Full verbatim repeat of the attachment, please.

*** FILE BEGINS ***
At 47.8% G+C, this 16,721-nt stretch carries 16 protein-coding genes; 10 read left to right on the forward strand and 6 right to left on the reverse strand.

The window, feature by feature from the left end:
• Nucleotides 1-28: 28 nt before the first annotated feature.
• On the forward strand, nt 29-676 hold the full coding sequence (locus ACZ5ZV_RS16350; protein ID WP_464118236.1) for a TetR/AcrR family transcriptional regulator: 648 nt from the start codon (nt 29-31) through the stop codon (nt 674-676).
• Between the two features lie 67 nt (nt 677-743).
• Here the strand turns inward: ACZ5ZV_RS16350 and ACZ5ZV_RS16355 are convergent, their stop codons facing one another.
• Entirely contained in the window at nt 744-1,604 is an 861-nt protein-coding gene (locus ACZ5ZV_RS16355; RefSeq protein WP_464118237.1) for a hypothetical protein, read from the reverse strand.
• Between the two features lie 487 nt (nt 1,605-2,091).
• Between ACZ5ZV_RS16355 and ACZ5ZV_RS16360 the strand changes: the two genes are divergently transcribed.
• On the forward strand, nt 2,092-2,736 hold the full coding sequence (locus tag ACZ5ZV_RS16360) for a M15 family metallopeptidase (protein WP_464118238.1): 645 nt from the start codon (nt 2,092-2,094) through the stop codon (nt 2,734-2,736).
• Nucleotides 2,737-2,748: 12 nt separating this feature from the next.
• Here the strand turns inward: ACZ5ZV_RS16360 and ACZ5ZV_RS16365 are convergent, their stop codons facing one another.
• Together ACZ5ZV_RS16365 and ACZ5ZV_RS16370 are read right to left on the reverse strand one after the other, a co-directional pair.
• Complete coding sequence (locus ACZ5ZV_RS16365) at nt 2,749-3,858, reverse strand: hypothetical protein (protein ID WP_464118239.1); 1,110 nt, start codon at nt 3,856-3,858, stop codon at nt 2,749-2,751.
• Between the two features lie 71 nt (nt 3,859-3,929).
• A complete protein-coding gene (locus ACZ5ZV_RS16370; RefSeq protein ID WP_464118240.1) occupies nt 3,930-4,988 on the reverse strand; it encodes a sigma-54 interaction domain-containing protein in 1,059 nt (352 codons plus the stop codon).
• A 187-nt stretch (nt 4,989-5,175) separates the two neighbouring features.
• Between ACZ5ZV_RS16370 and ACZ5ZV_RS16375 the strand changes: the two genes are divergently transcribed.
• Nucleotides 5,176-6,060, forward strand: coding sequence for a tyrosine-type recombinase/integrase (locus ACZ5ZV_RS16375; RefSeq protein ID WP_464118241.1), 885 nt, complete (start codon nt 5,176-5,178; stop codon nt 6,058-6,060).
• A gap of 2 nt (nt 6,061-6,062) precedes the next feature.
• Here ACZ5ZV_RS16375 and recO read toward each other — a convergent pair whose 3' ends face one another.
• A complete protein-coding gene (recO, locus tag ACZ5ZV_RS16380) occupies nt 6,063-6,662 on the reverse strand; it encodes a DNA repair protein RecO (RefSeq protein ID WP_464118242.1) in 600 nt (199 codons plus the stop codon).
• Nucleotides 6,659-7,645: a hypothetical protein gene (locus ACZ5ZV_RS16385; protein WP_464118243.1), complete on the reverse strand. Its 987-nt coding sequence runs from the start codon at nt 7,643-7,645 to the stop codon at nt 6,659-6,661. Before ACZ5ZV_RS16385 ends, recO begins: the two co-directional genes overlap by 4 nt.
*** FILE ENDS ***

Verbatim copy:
At 47.8% G+C, this 16,721-nt stretch carries 16 protein-coding genes; 10 read left to right on the forward strand and 6 right to left on the reverse strand.

The window, feature by feature from the left end:
• Nucleotides 1-28: 28 nt before the first annotated feature.
• On the forward strand, nt 29-676 hold the full coding sequence (locus ACZ5ZV_RS16350; protein ID WP_464118236.1) for a TetR/AcrR family transcriptional regulator: 648 nt from the start codon (nt 29-31) through the stop codon (nt 674-676).
• Between the two features lie 67 nt (nt 677-743).
• Here the strand turns inward: ACZ5ZV_RS16350 and ACZ5ZV_RS16355 are convergent, their stop codons facing one another.
• Entirely contained in the window at nt 744-1,604 is an 861-nt protein-coding gene (locus ACZ5ZV_RS16355; RefSeq protein WP_464118237.1) for a hypothetical protein, read from the reverse strand.
• Between the two features lie 487 nt (nt 1,605-2,091).
• Between ACZ5ZV_RS16355 and ACZ5ZV_RS16360 the strand changes: the two genes are divergently transcribed.
• On the forward strand, nt 2,092-2,736 hold the full coding sequence (locus tag ACZ5ZV_RS16360) for a M15 family metallopeptidase (protein WP_464118238.1): 645 nt from the start codon (nt 2,092-2,094) through the stop codon (nt 2,734-2,736).
• Nucleotides 2,737-2,748: 12 nt separating this feature from the next.
• Here the strand turns inward: ACZ5ZV_RS16360 and ACZ5ZV_RS16365 are convergent, their stop codons facing one another.
• Together ACZ5ZV_RS16365 and ACZ5ZV_RS16370 are read right to left on the reverse strand one after the other, a co-directional pair.
• Complete coding sequence (locus ACZ5ZV_RS16365) at nt 2,749-3,858, reverse strand: hypothetical protein (protein ID WP_464118239.1); 1,110 nt, start codon at nt 3,856-3,858, stop codon at nt 2,749-2,751.
• Between the two features lie 71 nt (nt 3,859-3,929).
• A complete protein-coding gene (locus ACZ5ZV_RS16370; RefSeq protein ID WP_464118240.1) occupies nt 3,930-4,988 on the reverse strand; it encodes a sigma-54 interaction domain-containing protein in 1,059 nt (352 codons plus the stop codon).
• A 187-nt stretch (nt 4,989-5,175) separates the two neighbouring features.
• Between ACZ5ZV_RS16370 and ACZ5ZV_RS16375 the strand changes: the two genes are divergently transcribed.
• Nucleotides 5,176-6,060, forward strand: coding sequence for a tyrosine-type recombinase/integrase (locus ACZ5ZV_RS16375; RefSeq protein ID WP_464118241.1), 885 nt, complete (start codon nt 5,176-5,178; stop codon nt 6,058-6,060).
• A gap of 2 nt (nt 6,061-6,062) precedes the next feature.
• Here ACZ5ZV_RS16375 and recO read toward each other — a convergent pair whose 3' ends face one another.
• A complete protein-coding gene (recO, locus tag ACZ5ZV_RS16380) occupies nt 6,063-6,662 on the reverse strand; it encodes a DNA repair protein RecO (RefSeq protein ID WP_464118242.1) in 600 nt (199 codons plus the stop codon).
• Nucleotides 6,659-7,645: a hypothetical protein gene (locus ACZ5ZV_RS16385; protein WP_464118243.1), complete on the reverse strand. Its 987-nt coding sequence runs from the start codon at nt 7,643-7,645 to the stop codon at nt 6,659-6,661. Before ACZ5ZV_RS16385 ends, recO begins: the two co-directional genes overlap by 4 nt.